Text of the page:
The use of email is still a main driver for miscommunication within the workplace. People simply rely too much on it for their communication, or rather they rely too much on it as the main channel for workplace communication.
Given that up to 90% of the written word is interpreted by the recipient of the message, email is a risky channel of communication especially when the author of the message suspects that it has a high chance of being interpreted negatively.
Yet people continue to press 'send'. And again and again and again.
And they wonder why their workplace relationships suffer. And they wonder why performance suffers when negative energy is wasted on unnecessary miscommunication.
Communicating any message by a single channel is risky business. And even riskier when the message has a high probability of being misinterpreted.
Unless you are deliberately intending for someone to read a negative message from your email, then it is best to use multiple communication channels to send your message.
A communication channel is a means through which a message is sent. It could be verbal, a text message, an email, a video, a presentation, an audio recording, a website, a blog - the list of possible channels is virtually limitless.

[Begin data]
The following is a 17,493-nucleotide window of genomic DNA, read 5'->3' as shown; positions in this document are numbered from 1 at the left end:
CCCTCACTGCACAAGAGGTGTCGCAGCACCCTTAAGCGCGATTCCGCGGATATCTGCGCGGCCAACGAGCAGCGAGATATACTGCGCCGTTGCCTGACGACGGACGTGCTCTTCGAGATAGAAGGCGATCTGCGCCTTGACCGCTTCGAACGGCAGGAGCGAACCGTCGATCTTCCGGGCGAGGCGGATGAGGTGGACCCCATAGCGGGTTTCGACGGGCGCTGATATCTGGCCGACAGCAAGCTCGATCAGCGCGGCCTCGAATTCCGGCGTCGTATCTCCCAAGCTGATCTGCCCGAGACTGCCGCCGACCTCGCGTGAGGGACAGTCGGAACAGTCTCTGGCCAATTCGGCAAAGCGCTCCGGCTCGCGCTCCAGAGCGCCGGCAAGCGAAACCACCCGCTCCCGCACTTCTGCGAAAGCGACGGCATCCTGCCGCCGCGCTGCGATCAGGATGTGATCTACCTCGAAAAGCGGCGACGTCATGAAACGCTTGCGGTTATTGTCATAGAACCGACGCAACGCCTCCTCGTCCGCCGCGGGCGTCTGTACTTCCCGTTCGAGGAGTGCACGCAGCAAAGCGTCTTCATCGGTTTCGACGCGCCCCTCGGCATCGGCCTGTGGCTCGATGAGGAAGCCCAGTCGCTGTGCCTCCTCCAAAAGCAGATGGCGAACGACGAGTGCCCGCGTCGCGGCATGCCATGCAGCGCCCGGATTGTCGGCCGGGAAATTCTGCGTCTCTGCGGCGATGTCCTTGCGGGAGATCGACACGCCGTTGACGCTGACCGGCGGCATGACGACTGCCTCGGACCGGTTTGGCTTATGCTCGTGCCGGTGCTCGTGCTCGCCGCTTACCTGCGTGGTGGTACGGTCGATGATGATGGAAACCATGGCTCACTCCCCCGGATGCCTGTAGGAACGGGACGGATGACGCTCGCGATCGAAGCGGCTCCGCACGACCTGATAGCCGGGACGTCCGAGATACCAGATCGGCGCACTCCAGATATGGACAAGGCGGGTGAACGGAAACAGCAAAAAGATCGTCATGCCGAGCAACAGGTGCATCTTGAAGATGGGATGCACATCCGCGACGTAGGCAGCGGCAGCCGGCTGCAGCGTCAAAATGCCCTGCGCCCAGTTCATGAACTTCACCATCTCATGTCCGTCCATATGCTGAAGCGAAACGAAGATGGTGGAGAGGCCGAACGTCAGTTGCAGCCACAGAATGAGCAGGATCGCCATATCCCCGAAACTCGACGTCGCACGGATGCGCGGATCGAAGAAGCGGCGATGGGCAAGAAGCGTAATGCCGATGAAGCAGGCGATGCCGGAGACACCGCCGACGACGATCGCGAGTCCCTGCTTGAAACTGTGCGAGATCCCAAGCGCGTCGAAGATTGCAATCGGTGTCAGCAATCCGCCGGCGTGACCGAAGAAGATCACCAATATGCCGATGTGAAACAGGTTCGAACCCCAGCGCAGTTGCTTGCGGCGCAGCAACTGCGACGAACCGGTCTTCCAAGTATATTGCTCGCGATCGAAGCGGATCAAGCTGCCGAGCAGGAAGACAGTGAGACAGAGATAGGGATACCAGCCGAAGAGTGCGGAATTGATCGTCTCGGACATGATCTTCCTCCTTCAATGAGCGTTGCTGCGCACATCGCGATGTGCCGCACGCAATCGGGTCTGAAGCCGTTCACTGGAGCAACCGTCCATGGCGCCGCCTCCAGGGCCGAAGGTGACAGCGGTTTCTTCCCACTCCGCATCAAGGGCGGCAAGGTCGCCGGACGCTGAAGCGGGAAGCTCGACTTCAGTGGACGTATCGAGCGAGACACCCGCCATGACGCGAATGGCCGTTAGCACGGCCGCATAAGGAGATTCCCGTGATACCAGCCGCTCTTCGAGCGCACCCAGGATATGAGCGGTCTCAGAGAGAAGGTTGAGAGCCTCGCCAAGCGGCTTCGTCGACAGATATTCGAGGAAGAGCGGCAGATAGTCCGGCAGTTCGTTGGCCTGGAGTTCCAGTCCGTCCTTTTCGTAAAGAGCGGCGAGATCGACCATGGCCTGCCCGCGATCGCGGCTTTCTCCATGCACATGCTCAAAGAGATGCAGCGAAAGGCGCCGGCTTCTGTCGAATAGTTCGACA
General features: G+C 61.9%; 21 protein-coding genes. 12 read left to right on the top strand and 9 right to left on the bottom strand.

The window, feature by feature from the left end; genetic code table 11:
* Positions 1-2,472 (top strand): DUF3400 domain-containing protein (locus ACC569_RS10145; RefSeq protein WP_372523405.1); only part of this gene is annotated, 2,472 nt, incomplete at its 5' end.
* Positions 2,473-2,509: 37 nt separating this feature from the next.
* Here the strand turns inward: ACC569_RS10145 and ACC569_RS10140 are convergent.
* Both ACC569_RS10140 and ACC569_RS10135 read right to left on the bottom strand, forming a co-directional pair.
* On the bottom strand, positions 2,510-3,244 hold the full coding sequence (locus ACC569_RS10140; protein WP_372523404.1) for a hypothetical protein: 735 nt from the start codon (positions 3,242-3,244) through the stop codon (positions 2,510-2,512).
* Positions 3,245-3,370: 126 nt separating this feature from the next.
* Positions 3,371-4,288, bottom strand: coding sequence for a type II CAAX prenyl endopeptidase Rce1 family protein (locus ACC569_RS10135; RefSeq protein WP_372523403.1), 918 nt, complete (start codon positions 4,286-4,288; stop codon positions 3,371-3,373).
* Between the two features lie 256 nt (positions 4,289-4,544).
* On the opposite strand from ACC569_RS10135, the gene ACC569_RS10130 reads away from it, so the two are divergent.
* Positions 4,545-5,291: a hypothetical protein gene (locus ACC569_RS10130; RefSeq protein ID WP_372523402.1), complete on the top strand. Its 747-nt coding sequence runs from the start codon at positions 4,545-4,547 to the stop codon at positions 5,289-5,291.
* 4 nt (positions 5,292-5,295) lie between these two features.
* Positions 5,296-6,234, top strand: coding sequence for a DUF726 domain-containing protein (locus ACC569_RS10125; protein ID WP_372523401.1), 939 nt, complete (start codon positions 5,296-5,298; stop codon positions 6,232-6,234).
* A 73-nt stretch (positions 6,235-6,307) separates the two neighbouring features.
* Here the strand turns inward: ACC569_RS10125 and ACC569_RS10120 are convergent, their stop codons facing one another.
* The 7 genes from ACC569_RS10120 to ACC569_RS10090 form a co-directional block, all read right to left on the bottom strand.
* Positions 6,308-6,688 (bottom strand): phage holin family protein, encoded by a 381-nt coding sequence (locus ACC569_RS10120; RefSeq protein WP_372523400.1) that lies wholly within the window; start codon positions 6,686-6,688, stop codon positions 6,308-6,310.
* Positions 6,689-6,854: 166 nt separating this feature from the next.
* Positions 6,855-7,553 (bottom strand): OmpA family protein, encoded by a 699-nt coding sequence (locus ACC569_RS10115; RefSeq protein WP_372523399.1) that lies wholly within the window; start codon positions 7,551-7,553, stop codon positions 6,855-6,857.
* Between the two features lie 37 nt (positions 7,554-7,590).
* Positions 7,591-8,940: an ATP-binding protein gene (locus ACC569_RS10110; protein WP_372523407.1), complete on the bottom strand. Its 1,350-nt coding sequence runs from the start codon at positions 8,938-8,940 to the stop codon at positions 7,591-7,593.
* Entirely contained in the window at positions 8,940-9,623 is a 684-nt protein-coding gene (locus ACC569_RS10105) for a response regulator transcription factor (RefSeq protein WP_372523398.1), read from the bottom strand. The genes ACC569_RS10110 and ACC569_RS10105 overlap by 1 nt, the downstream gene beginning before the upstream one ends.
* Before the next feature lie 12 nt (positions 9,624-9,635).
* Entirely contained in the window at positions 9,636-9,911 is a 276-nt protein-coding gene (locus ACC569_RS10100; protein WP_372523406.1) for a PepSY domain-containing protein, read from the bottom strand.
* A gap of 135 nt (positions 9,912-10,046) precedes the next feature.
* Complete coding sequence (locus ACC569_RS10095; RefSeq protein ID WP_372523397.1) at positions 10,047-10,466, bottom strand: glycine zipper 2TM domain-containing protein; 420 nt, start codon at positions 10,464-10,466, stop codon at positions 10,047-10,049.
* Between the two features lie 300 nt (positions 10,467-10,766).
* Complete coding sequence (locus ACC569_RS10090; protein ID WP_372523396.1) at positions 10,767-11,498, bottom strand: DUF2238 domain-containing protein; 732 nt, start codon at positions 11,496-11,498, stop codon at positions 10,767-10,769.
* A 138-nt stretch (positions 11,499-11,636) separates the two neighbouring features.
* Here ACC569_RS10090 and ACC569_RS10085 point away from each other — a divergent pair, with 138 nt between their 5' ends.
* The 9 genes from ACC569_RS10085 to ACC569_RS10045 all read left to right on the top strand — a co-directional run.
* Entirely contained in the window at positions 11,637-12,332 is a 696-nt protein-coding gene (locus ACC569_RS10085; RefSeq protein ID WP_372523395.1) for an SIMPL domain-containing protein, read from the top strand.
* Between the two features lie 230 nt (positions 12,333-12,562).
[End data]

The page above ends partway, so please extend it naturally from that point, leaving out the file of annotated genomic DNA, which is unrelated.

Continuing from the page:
When you have a potentially difficult issue to convey speak to the person or people to whom you wish to convey your message first. This can be in person or at least over the phone. It is after you have conveyed your message via a verbal format that you should then follow up with an email, simply highlighting the key aspects of your verbal conversation.
This simple technique of using multiple channels to convey your message will significantly decrease the chances that the recipient of your message will misinterpret your intentions.
Business relationships won't suffer and performance won't be reduced. A little care and forethought goes a long way.
What is your experience of using multiple channels to more effectively communicate your messages in the workplace?